So you’ve decided you want a patio as the centerpiece of your outdoor living space. Now let’s look at the pluses and minuses of the various materials commonly used in patio construction.
Concrete- Has the advantage of low cost if there is easy access to the installation site. Drawbacks include plain appearance. If care is not taken to establish grade correctly low spots may fail to drain. Prone to cracking.
Stamped concrete- Slick when wet and takes a long time to dry after a rain. If the surface coating wears, spalls or cracks the effect is ruined. Quality of installations vary (all you need is a pickup truck, some buckets and stamps to get started in the business). Moderate cost but the drawbacks make stamped concrete the least desirable material choice, in my opinion.
Flagstone- Although we've all seen this on the DIY shows, thin pieces of flagstone floating in pea gravel does not make a proper flagstone patio. There are a couple of ways to do it right. That thin stuff is veneer. To properly install it a concrete patio must be poured first. Then the veneer is laid in a bed of mortar and the joints are grouted. This type of construction requires regular maintenance due water penetrating the surface, freezing, and cracking the mortar joints. Surface irregularities will be felt underfoot and may cause furniture to rock. Relatively high labor and material expense.
Dry-laid flagstone patios are constructed of thick slabs of stone which are individually leveled. It is common to leave larger joints which may be filled with creeping plants. This type of construction is great for less formal low-traffic areas.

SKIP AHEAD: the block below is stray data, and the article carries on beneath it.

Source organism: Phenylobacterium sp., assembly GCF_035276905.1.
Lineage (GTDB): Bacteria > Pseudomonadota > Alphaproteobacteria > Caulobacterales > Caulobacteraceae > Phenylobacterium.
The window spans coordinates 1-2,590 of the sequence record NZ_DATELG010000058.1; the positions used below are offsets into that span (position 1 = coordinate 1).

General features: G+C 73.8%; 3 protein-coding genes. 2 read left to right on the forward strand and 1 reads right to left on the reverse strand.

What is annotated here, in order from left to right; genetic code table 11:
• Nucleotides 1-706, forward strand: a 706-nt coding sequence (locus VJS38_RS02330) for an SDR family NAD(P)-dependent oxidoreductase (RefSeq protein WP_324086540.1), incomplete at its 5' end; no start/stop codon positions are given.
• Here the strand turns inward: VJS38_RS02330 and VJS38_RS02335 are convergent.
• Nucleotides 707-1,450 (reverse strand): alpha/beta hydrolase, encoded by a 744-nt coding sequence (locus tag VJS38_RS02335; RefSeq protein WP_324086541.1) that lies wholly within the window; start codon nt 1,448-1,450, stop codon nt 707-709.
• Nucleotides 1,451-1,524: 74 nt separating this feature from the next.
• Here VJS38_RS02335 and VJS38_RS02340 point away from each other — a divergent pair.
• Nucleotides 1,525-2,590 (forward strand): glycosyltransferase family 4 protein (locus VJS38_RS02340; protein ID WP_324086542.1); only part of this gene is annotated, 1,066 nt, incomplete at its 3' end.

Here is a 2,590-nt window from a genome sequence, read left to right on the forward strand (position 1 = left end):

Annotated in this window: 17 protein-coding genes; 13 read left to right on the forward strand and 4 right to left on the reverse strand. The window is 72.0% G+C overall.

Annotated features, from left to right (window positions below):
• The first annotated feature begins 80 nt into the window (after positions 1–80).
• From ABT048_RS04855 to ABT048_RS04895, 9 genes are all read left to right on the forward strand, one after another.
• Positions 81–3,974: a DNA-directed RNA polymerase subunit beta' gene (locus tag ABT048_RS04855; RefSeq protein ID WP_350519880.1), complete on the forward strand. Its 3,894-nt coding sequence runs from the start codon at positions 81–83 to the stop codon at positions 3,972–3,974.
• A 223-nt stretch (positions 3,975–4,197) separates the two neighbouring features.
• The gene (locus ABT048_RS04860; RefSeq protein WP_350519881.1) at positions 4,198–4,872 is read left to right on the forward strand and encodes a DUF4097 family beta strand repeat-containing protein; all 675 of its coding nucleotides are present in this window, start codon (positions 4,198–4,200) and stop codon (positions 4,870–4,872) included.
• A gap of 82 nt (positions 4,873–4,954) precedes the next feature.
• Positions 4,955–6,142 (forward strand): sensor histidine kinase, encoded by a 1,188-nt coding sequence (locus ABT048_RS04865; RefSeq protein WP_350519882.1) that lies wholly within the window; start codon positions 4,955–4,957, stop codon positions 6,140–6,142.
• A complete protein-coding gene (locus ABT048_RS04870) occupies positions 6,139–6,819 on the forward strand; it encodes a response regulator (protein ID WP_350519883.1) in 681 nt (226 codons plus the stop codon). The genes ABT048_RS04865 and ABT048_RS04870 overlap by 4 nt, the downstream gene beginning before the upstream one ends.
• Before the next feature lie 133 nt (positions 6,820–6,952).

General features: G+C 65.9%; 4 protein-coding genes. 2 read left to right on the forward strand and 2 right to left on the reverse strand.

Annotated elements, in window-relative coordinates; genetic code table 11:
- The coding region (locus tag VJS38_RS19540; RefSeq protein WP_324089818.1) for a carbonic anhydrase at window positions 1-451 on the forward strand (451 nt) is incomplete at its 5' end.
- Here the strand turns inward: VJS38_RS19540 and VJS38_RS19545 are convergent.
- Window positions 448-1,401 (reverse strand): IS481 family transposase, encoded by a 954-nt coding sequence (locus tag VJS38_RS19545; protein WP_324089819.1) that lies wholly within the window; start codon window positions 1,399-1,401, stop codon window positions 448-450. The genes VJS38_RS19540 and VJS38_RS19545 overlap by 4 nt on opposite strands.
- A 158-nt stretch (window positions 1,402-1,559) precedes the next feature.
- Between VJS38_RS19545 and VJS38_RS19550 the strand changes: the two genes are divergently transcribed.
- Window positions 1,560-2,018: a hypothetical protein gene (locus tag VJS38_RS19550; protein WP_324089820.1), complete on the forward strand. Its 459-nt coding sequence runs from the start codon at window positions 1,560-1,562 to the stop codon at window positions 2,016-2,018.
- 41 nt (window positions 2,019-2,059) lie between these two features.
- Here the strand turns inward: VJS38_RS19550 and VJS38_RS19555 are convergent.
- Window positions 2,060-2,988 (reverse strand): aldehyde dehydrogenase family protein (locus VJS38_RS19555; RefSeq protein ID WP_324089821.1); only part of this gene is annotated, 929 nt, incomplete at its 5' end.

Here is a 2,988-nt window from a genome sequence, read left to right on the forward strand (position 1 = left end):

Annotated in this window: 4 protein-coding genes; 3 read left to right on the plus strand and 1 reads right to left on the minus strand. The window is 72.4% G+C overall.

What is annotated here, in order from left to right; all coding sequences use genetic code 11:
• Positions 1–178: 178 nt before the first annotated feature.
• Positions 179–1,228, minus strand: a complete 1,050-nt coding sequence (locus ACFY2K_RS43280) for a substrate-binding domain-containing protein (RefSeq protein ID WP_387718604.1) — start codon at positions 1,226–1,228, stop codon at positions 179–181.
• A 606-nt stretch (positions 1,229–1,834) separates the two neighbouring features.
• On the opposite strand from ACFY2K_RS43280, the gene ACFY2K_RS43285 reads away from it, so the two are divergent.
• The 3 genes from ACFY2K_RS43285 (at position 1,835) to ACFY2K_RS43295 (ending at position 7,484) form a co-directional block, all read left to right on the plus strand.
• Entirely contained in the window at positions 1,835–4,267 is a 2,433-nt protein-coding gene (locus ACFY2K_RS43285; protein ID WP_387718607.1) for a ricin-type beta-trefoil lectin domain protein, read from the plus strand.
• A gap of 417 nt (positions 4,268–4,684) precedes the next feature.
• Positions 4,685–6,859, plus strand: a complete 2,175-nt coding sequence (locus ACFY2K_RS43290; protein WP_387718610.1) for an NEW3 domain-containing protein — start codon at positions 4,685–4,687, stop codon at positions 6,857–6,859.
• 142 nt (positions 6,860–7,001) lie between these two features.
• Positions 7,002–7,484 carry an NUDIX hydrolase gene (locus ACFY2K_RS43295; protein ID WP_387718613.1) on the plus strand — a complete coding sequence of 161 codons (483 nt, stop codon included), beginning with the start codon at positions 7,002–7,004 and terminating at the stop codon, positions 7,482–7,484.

Interlocking Concrete Pavers- There are a lot of pluses with this material. Formed under pressure, interlocking concrete pavers are three times stronger than poured concrete and will last practically forever. They have a non-skid surface and the spaces between the pavers drain water away quickly. Easy to repair with no ugly patches and allows for seamless expansion in the future. The better products have several different shapes and sizes on the pallet which can be laid in a random pattern for a more natural look. The random pattern works with the flowing patio layouts I tend to design and combines well with natural stone in retaining walls and water features. Installation cost is moderate but considering the durability and longevity of pavers in the long run they are by far the best value.
** A note on clay pavers- At one time this material was the only game in town and it is still in service in some older neighborhoods. Because it comes in one size it works best in traditional patterns such as basketweave and herringbone and in rectangular layouts. Biggest drawback is that it can make for a very slippery surface when wet.